ORLANDO, Fla. -- The Pro Bowl has long been more about showmanship than competition. Clearly,Lorenzo Alexandermissed that memo.
The Buffalo Bills linebacker could have just sat on a late interception for the win, but instead, he opted to return the ball 20 yards and lateral it to Aqib Talib, who came within 13 yards of the end zone in the AFC's 20-13 win over the NFC on Sunday in the NFL's all-star game.
"I was serious about that last drive," Alexander said. "You're playing fast, playing hard, having a good time, but we wanted to win. We took it very serious."
That much was obvious on the final drive, on which Alexander, named the game's defensive MVP, got tight end Jimmy Graham on a hard hit over the middle as the NFC drove the ball downfield for what could have been the rallying game-winning drive. A couple plays later, the ball went off Graham's hands and right to Alexander, sealing the game.
Even on that play, the increased competitive spirit was obvious when quarterback Kirk Cousins stuck with the play after throwing the interception and knocked the ball out of Talib's hands on a jarring hit to save a touchdown. Although many of the 60,834 fans had already left Camping World Stadium, those who stuck around saw a thrilling end.
"It was fun, and it was competitive," Alexander said. "It got a little chippy there late in the game, but that's part of it when you have competitive people."
In the recent past, the Pro Bowl hadn't produced a competitive environment. But perhaps the return of the traditional AFC vs. NFC matchup, combined with playing in front a larger crowd than when the game was played in Hawaii, amped up the intensity.The past three years, the Pro Bowl had been played with a format in which designated captains drafted teams from among the players.
The winning AFC players each took home $61,000, while the NFC team members settled for $30,000.
"This game was definitely more competitive than last time I played in it. I can say that," Talib said. "Guys played a lot harder this year."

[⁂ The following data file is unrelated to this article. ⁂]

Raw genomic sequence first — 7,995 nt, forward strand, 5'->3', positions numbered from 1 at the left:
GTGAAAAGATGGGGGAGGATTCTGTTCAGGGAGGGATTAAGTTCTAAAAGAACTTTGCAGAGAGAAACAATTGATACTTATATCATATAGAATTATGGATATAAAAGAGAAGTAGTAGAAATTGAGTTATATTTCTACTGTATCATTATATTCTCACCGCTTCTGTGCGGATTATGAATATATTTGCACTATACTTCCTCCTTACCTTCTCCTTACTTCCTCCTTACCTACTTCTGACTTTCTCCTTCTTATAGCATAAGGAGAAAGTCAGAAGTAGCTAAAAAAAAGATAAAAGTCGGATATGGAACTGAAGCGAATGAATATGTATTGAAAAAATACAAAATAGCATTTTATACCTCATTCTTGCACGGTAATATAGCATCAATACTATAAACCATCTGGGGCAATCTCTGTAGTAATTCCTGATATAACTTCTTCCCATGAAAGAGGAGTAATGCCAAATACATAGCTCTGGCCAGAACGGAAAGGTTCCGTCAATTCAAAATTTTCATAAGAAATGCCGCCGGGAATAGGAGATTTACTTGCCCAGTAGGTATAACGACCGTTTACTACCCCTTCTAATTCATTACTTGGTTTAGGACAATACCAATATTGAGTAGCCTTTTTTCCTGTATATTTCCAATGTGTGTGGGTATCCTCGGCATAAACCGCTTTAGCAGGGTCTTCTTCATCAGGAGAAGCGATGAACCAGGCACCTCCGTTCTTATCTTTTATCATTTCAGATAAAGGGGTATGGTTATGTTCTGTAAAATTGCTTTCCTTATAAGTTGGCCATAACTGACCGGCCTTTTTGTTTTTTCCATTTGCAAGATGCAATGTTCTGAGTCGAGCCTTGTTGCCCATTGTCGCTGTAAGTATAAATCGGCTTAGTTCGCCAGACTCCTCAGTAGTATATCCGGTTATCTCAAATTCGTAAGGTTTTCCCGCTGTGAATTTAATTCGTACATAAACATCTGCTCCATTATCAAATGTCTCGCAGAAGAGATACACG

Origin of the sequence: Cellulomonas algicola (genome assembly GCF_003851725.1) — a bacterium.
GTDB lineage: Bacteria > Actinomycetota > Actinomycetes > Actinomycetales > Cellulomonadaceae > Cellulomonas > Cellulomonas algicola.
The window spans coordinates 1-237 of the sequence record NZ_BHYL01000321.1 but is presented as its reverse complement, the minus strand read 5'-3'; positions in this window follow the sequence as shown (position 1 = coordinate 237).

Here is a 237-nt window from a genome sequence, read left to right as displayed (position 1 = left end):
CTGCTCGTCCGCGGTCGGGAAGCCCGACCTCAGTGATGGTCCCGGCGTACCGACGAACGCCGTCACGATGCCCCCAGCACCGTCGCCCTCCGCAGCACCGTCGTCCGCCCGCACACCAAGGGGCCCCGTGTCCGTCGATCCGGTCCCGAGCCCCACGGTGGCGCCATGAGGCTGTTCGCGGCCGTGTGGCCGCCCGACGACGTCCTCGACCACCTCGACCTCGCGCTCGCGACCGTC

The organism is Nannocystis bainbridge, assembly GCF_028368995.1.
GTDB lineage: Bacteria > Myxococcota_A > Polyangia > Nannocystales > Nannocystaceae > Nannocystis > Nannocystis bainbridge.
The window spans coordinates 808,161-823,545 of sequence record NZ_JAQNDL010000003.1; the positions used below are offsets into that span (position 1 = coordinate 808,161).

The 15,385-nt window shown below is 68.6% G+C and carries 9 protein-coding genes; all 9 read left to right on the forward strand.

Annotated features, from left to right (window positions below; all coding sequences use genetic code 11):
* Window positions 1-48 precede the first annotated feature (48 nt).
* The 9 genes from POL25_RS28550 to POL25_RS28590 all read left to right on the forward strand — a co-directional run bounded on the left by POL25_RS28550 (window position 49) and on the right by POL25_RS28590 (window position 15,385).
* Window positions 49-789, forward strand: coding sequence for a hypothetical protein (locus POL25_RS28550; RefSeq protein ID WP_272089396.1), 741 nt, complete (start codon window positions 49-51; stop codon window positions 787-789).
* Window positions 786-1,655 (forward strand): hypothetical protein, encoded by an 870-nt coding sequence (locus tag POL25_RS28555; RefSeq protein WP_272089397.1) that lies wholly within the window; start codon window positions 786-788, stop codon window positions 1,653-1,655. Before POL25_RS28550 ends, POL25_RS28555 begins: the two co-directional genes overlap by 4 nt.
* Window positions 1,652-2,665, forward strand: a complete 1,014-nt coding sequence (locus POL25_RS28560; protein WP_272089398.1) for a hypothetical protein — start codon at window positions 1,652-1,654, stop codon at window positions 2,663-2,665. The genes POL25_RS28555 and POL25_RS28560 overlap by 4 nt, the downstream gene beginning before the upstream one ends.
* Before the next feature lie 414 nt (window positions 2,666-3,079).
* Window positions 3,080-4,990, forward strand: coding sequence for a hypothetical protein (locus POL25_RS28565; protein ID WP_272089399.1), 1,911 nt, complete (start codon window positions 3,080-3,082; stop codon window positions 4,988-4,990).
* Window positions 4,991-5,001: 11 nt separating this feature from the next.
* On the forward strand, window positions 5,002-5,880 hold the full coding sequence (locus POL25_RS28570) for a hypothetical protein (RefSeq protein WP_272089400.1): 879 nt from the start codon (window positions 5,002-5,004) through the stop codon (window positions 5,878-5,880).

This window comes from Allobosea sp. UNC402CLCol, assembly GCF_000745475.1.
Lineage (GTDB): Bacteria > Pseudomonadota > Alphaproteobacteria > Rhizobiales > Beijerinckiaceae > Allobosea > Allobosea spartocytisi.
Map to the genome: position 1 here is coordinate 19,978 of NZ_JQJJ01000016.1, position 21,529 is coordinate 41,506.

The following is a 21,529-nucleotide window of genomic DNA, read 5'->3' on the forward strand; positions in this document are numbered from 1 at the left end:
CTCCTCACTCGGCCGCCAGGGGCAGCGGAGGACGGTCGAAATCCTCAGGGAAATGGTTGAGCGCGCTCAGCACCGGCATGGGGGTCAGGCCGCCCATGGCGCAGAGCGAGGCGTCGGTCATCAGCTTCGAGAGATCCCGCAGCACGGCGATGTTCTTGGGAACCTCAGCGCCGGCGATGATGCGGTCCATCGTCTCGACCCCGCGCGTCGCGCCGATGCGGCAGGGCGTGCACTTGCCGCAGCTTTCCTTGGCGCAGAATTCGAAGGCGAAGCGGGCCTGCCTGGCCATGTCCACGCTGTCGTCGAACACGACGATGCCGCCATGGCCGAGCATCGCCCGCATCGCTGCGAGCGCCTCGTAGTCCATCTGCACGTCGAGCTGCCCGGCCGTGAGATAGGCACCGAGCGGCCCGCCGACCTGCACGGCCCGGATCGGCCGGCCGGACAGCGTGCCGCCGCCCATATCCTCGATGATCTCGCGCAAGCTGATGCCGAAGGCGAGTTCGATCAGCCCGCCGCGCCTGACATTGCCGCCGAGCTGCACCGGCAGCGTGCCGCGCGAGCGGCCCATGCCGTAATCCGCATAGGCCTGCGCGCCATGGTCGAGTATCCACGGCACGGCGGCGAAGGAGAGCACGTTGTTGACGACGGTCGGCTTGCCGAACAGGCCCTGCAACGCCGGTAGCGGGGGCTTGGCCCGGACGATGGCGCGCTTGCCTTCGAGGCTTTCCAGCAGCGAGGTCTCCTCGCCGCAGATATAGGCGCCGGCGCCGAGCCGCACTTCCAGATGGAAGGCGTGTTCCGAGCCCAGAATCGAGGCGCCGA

In a first half defined by big plays and key interceptions, the AFC was able to come up with one more play to take a 14-7 lead into halftime and a 20-7 edge early in the fourth quarter.
The NFC should have had 17 points in the first half, but a decision not to kick a chip-shot field goal and an interception in the end zone denied the squad points in the first two quarters.
Andy Dalton's 23-yard touchdown pass to Kansas City Chiefs tight end Travis Kelce, named the game's offensive MVP with three catches for 36 yards, put the AFC ahead 14-7 with 1:40 remaining in the second quarter. The touchdown was set up by a 36-yard punt return to the NFC 38 by the Chiefs' Tyreek Hill.
"I thought the level of play was really good. It was really competitive," said Dalton, the Cincinnati Bengals quarterback who completed 10 of 12 passes for 100 yards and one touchdown. "It came down right to the end. You can't ask for much more than that in any football game."
It was a relatively low-scoring game defined by big defensive stops, including a goal-line stand on whichZach Brown stuffed Dallas Cowboys rookie running back Ezekiel Elliott at the 1-yard line in the first quarter.
The play seemed to set the tone, as both defenses gave up little against the run and put pressure on all the quarterbacks, which has not always been the case in the Pro Bowl.
"We were having fun, but we were definitely out there competing, definitely playing to win," said Cousins, who led the NFC on two fourth-quarter drives that ended with field goals but could not get the ball into the end zone. "Everybody was giving their all on both sides of the ball at the end. It made for an exciting finish."
New Orleans' Drew Brees completed 10 of 19 passes for 112 yards and one touchdown to Seattle's Doug Baldwin to lead the NFC. Kansas City's Alex Smith, the starter for the AFC, completed six of eight passes for 74 yards, including a 26-yard touchdown toss to Tennessee's Delanie Walker early in the second quarter.